Are spiritual goals dangerous triggers for grasping and selfish desire? Do we need to let go of goals in order to be truly free and happy? Sunada doesn’t think so. She argues that it’s not the goals themselves that are the problem, but how we approach them.
Try not. Do or do not, there is no try.
We all come to the spiritual life with some sort of goal in mind. Like wanting a calmer mind, less anxiety, a kinder heart – in short, to become a better person. Yes, spiritual practice can bring us all these things, and they’re entirely valid reasons for starting down that road.
But at some point we hit a wall. What happens is that TRYING to achieve these things only gets us so far. At some point, we find ourselves with the exact opposite of what we wanted – a lot of self-doubt and frustration.
I don’t think there’s anything wrong with goals. After all, the Buddha never would have gotten enlightened if he hadn’t single-mindedly worked toward it.
I’ve often had people ask me whether I think they should let go of their goals – that maybe it’s a sort of grasping that has no place in the spiritual life. I don’t think there’s anything wrong with goals. After all, the Buddha never would have gotten enlightened if he hadn’t single-mindedly worked toward it. So then how do we navigate this process that seems so elusive?
The wise quote I bring in here is not from the Buddha, but a different wise man — er, creature — Yoda. When I first heard Yoda’s advice to Luke Skywalker 30 years ago, I thought it sounded like the ultimate parody of Zen-like wisdom. I couldn’t make any sense of it. But now many years later, I’ve discovered that it’s quite profoundly true. Yoda was a pretty wise being!
This is what happened. From very early on, I kept up a regular practice of the Metta Bhavana meditation (the development of loving–kindness). Even though I had a lot of difficulty with it, I did it because I was pretty sure it would help me to open up a heart that had shut down through years of depression. Besides, I had a sort of bulldog-ish attitude that if I kept at it, something would eventually break through.
Any time we try to reach for a goal that we think is “out there,” we’re trying to create something out of nothing, forcing something. So it feels … out of reach.
And boy, did I struggle. My teachers would talk of feeling a warmth in my heart area, recalling kind thoughts and images, and wishing people well. But I sat there feeling blank and gray. Nothing. When the gentle approach didn’t work, I tried MAKING myself feel happier by sheer force of will. Not much success there either. It was all too forced and artificial, and I’d feel thrown right back to where I started.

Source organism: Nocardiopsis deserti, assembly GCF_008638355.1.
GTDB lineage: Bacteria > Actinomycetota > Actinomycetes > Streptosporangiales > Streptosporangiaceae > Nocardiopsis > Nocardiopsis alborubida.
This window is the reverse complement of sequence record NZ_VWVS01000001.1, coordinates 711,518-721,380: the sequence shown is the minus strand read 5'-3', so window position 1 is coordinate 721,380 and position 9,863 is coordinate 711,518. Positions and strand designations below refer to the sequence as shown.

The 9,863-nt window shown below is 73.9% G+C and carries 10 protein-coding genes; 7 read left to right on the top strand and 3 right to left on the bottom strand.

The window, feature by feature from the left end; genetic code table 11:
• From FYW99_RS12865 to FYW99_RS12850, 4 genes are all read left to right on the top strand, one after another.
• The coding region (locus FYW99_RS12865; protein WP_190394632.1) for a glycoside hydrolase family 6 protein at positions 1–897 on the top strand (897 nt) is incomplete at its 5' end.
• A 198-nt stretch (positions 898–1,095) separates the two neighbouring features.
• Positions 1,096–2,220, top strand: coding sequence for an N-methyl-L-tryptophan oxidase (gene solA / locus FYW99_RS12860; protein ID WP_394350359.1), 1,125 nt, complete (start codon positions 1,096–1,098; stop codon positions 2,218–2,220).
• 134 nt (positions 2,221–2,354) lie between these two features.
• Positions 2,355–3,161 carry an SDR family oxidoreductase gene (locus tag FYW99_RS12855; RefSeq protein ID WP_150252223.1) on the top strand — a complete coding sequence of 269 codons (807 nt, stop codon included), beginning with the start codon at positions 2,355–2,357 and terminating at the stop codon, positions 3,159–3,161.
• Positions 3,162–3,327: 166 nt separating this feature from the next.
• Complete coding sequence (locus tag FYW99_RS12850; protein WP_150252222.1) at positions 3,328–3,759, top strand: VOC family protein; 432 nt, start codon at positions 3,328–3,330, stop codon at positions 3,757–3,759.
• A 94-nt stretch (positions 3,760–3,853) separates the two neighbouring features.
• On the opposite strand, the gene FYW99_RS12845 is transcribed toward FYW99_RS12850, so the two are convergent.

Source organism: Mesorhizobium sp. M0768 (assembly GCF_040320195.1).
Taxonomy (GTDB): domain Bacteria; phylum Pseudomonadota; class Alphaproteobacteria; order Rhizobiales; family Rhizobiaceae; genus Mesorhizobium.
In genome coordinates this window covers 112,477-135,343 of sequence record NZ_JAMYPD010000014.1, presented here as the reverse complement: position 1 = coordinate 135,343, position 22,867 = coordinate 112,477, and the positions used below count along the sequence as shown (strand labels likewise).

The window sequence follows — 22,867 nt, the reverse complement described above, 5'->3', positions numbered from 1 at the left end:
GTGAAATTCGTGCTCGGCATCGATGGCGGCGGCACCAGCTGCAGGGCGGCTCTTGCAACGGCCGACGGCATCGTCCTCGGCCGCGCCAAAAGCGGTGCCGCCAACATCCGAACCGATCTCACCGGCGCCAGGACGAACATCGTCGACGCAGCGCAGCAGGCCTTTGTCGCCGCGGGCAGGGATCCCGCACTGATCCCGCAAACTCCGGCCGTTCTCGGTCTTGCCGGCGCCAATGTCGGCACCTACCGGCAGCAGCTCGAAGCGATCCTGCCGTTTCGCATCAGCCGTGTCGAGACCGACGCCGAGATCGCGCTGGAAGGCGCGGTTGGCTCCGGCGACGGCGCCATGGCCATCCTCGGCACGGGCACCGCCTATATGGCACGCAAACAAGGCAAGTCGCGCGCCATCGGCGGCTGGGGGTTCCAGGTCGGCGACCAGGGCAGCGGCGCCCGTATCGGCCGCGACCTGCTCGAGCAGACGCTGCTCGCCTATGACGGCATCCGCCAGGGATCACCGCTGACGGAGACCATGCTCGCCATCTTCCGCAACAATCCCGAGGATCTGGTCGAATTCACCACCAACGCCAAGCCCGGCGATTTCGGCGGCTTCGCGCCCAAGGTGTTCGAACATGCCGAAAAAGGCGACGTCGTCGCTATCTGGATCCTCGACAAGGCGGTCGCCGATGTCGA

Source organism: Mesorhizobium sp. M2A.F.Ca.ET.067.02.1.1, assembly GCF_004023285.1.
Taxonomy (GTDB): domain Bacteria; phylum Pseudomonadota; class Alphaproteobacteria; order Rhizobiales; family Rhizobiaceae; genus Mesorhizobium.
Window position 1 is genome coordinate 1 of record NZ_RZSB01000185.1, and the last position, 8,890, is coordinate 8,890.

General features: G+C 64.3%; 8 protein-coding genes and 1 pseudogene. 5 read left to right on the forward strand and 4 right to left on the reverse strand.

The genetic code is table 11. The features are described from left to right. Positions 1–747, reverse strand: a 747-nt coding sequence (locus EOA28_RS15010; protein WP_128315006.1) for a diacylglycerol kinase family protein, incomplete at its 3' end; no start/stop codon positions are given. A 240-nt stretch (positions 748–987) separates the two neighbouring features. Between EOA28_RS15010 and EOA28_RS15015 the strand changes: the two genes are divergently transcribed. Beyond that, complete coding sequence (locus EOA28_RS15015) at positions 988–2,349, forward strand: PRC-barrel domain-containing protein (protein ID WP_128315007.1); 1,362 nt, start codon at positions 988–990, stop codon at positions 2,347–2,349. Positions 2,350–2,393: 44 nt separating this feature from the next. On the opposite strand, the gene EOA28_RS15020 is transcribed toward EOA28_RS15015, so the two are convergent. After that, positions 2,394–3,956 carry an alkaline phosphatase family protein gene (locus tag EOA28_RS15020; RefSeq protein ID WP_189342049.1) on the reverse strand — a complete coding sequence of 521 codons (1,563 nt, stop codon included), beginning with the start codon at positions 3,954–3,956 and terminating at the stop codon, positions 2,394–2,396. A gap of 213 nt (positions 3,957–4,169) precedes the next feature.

I’ve since learned that this is a fairly common experience with the Metta Bhavana practice, so I now know it wasn’t just me! But everyone encouraged me to keep trying, that something would happen eventually.
And something did happen. It’s not that I changed in any objective way. Instead, it was my perspective that shifted. I started seeing my “problem” in a completely different way, and then it grew to no longer be a problem.
- The paradox of having goals in the moment
- In lovingkindness practice, don’t look for love; look with love
- The deep practice of just being peace
- The bud dreaming the flower
The shift began with my decision to start every meditation session with an extensive period of a body scan (focusing on successive areas of my body to help bring my awareness to myself and the present moment). I also imagined what it feels like to come home from a long day at work and to relax — to sink into my favorite easy chair, feel proud of what I’ve accomplished today, knowing that I’ve done all I can — and now it was time to let go to the “ahhh….” feeling.
What doing this allowed me to experience, quite viscerally, was a sense of physical contentment in the here and now. In that moment, I was perfectly happy being just as I was. I didn’t need anything else to make me feel complete. It was the simple joy of being present. It didn’t mean I had gotten rid of my problems, and I was still the same imperfect person I always was. But in that moment, none of those things were weighing on me. I was content, plain and simple.
..when we find something real in our present experience that’s a small seed of what we want to become, and connect with it in an authentic way, then it’s no longer a question of trying or reaching … In Yoda’s words, we “do” it naturally and effortlessly.
Once I contacted that very real, very authentic feeling of contentment, it was an easy step to move into the Metta Bhavana practice. For the first stage, I imagined myself wrapped in warm blankets of kindness, which made it easy to feel warm emotions toward myself. As long as I stayed connected with a genuine feeling of contentment and pleasure, moving toward each successive stage of the Metta practice came much more easily. It makes sense, doesn’t it? If I’m feeling positive about myself, and in touch with my own happiness, my good mood naturally spawns kind feelings toward others. It’s pretty elementary and obvious, now that I think about it.